LACA was piloted at CMU over the past year as an instrument in courses for undergraduate students of Spanish language and culture. Students and faculty collaborate in the analysis and CBML coding of the comics. In the process, students learn the basics of TEI and CBML, as well as critical approaches to Spanish-language comics, and their work contributes to the availability of comics on the site. Students are also able to develop integrated textual and visual competence, knowledge, and skills. The pilot courses provide initial evidence that coding the comics facilitates students’ attention to details, notice of patterns, and, in general, collaborative advancement in the analysis and understanding of the linguistic and cultural elements contained in the comics. At the same time, it also helps students keep in mind communication to a wide public audience. The PI has benefitted from the additional opportunities afforded to glean information about students’ progress toward cultural, linguistic, visual, and digital literacy. Thus, it is suggested that LACA could be of use and applicable to other courses in Hispanic studies, Modern Languages, and the Humanities.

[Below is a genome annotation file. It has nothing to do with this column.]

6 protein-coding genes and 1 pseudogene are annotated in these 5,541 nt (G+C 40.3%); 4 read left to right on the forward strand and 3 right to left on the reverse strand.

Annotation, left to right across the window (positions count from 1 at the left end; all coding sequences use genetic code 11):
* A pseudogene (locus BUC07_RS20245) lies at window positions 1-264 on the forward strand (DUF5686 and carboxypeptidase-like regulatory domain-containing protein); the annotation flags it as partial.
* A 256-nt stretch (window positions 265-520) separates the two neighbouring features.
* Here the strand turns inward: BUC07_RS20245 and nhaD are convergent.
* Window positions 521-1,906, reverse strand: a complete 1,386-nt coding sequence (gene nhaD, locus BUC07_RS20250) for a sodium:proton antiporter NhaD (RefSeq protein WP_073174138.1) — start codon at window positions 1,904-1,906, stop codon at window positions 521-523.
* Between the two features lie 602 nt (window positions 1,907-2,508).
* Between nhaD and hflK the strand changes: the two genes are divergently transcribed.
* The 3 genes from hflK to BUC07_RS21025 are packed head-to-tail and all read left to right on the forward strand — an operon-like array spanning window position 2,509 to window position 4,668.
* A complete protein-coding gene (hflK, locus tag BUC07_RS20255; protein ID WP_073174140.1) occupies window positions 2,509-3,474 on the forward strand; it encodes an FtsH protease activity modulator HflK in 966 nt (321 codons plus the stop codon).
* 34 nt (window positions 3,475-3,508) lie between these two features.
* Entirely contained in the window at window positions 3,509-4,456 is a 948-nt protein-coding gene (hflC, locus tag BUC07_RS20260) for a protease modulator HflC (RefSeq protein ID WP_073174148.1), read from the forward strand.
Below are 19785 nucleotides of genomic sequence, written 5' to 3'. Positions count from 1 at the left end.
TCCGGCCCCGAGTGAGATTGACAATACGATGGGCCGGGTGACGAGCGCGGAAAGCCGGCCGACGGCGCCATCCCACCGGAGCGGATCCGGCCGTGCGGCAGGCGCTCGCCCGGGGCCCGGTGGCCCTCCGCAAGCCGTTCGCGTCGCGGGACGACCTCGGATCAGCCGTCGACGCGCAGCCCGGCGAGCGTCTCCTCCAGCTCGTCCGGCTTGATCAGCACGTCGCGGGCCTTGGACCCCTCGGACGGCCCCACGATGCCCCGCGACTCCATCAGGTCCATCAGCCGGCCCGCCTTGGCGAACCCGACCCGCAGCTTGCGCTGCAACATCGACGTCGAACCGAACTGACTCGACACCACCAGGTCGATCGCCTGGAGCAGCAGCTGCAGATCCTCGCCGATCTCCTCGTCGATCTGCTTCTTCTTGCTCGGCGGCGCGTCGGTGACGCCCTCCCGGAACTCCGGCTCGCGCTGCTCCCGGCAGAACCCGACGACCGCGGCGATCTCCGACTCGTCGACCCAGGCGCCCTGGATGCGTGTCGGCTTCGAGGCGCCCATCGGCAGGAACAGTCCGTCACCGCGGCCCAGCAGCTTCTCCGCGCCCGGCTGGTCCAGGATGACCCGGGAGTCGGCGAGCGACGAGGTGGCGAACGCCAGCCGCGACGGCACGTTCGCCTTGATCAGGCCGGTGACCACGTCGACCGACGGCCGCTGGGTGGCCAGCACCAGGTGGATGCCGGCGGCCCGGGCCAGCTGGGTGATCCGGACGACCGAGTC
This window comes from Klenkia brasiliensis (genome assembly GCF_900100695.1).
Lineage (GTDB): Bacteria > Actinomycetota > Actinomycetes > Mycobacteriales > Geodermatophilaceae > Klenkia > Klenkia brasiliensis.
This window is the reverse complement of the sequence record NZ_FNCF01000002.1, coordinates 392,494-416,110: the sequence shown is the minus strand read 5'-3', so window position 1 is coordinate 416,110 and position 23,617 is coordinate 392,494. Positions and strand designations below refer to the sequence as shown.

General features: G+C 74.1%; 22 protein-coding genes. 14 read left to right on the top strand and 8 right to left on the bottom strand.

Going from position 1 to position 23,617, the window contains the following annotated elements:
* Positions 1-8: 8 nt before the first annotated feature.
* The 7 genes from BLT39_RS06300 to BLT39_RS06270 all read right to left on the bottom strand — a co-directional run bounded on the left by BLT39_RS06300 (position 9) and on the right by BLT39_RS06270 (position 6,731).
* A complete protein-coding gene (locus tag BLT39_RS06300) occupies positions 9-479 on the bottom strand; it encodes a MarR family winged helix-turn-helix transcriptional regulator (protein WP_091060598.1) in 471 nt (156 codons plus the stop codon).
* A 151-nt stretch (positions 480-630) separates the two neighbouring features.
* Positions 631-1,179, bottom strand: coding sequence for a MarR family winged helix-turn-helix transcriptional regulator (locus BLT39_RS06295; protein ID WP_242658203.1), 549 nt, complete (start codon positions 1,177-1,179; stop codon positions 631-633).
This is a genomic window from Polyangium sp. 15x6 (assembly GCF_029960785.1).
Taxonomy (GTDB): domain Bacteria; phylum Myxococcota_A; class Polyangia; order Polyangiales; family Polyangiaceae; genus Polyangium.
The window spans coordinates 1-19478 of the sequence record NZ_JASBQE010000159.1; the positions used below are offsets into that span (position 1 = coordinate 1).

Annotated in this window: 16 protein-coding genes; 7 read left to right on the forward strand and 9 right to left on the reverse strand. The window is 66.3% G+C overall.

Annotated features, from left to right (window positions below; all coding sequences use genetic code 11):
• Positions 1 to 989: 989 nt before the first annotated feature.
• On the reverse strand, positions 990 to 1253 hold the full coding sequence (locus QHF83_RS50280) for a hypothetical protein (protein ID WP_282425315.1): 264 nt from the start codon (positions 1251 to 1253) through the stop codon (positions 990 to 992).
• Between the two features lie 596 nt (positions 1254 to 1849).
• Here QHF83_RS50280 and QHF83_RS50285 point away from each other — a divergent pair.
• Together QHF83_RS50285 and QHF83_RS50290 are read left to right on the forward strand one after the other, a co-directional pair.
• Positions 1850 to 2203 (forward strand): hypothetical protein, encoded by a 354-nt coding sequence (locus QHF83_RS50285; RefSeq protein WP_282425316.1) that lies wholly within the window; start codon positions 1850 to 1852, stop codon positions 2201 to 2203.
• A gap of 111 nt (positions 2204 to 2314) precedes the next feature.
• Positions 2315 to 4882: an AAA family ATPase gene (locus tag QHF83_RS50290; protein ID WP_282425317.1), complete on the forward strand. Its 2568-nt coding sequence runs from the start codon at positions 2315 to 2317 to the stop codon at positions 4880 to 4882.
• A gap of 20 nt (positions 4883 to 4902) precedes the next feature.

We intend to make LACA publicly available for use as a hub where students and scholars interested in experimenting with the inquiry of Latin American comics can interact. This would help transform and expand the scale of traditional research methods used, and could open new modes and possibilities for text analysis that can be employed into the realm of student agency and learning. However, as we advance in the process to attain this goal, we acknowledge that IP/copyright permissions remain a challenge. Some creators have granted permission to distribute their works; others will only be used as part of course materials. Despite this, we think it is important to keep in mind Walsh’s (2012) point that “nothing prevents a scholar from applying CBML markup to any text as part of a strategy for reading, interpretation, and analysis. The end goal of markup is not and should not always be publication of a digital surrogate. The encoding of a text may be a rigorous intellectual activity that has great value as process, not just as product.”